Bring Your Own Device (or BYOD – where an employee uses a personal device to access privileged company information and applications) has seen a massive increase over the last few years, and Gartner now predicts that 70% of mobile professionals will conduct their work on personal smart devices by 2018. But while BYOD can be a good thing for the employee, it gives IT departments a massive headache in terms of data protection and security.
As Dave Fuller already discussed in a previous blog post, Windows 10 has the potential to be the most secure enterprise Operating System (OS) ever – with a new ‘chain of trust’ from the hardware, through to the Windows OS kernel and to software running in Windows. The new Windows 10 servicing model also means that new features and functionality can be introduced through Feature Upgrades, so enterprises can take advantage of new security features as they become available.
One new feature directly addresses data protection – the aptly named Enterprise Data Protection (EDP) module which is built into the OS and managed through the Enterprise Mobile Management (EMM) console.
Enterprise Data Protection allows enterprise data on both corporate and employee-owned devices to be encrypted, and applications to be granted specific access to enterprise data. There’s no need for switching environments or multiple sign-ins, and you can even remotely wipe enterprise data off of the devices if required, without touching the user’s personal data.
When a user creates a new document, they’re asked if it’s a work document. If they respond yes, then it becomes locally-protected as enterprise data. Apps like Office also then work with EDP to continue data protection across different locations and services. For example, if a user opens a Word document and saves it with a new name, Word applies EDP to the new document to keep the encryption in place.
As well as restricting access to business data, it’s also possible to restrict copy and paste functionality so a user can’t, for example, copy content from a business Word document and paste it into another application.
And it also provides a good experience for the user. With the enterprise policies in place, there’s a very definite separation between personal and corporate data but users aren’t required to switch environments or sign-in multiple times, which is frustrating and interrupts the user’s work.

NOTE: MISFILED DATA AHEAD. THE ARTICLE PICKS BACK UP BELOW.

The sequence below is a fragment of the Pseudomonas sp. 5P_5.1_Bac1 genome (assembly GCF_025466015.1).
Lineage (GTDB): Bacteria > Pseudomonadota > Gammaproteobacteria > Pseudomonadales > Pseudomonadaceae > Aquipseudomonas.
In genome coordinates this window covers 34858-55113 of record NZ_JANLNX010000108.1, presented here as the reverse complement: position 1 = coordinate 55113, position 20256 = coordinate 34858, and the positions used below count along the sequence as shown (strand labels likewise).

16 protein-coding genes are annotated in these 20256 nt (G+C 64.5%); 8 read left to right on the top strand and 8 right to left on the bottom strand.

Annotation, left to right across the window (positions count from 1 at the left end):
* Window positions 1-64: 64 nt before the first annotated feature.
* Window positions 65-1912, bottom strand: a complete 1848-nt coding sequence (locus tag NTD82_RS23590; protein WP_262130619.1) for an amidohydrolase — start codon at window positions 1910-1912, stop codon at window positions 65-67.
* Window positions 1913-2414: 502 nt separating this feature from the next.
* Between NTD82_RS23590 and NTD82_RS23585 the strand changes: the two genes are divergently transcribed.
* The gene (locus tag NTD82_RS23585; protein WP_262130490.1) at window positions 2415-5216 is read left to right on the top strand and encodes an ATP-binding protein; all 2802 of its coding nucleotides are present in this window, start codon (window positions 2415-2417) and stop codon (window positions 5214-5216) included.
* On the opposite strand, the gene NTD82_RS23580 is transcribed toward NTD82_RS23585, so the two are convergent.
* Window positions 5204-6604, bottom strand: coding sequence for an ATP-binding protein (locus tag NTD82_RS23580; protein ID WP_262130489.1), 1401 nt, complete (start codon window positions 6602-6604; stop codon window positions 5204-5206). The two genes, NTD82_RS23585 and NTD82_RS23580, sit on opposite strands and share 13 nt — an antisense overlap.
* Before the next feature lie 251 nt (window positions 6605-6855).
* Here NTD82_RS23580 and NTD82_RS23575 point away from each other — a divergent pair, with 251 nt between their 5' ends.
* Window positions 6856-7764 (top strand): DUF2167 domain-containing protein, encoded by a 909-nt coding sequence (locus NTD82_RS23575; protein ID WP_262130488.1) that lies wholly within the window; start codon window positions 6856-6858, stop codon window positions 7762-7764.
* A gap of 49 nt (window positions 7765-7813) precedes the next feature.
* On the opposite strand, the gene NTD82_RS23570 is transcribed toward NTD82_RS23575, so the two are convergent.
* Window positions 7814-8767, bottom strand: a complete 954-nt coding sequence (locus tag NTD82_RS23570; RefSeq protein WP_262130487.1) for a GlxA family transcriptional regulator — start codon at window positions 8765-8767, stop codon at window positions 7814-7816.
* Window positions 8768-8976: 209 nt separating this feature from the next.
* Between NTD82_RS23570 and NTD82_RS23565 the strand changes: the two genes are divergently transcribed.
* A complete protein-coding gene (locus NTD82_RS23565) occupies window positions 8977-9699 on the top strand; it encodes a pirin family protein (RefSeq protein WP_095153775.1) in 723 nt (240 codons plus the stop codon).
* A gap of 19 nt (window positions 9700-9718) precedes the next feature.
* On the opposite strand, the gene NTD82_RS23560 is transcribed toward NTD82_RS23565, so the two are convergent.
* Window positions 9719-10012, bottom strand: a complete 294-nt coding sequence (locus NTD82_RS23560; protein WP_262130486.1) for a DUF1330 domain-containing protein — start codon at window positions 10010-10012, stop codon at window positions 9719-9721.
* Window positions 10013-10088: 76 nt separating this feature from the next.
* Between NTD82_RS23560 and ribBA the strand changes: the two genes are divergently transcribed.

How does it work?
To set up EDP, administrators create a list of business resources (e.g. IP addresses, domains, and email accounts) so that the OS recognizes any data coming from these as business data – encrypting it and storing it in a secure virtual container on the device. A list of authorized applications can then also be created so the device knows which apps are allowed to access the enterprise data.
There are then four different protection levels to choose from:
- Block: With this setting, EDP looks for inappropriate data sharing and blocks the action. So, for example, if a user downloads image from their Outlook account and then tried to post it to Twitter, the device will block the action
- Override: Using this setting, users are advised that they are doing something inappropriate, but allows the user to override it and post anyway. All of the actions are captured in an audit log
- Audit: With Audit, EDP runs silently in the background and simply logs inappropriate data sharing without blocking anything. Again, all actions are captured in the audit log
- Off: EDP is turned off and is not protecting data
While invisible to the end-user, EDP will help IT departments overcome the challenges of BYOD by providing protection at the file level to prevent potential data leakage. Yet another reason why businesses should be looking to migrate to Windows 10 as soon as possible.
To find out how 1E can help you complete your migration quickly and securely, take a look at our product.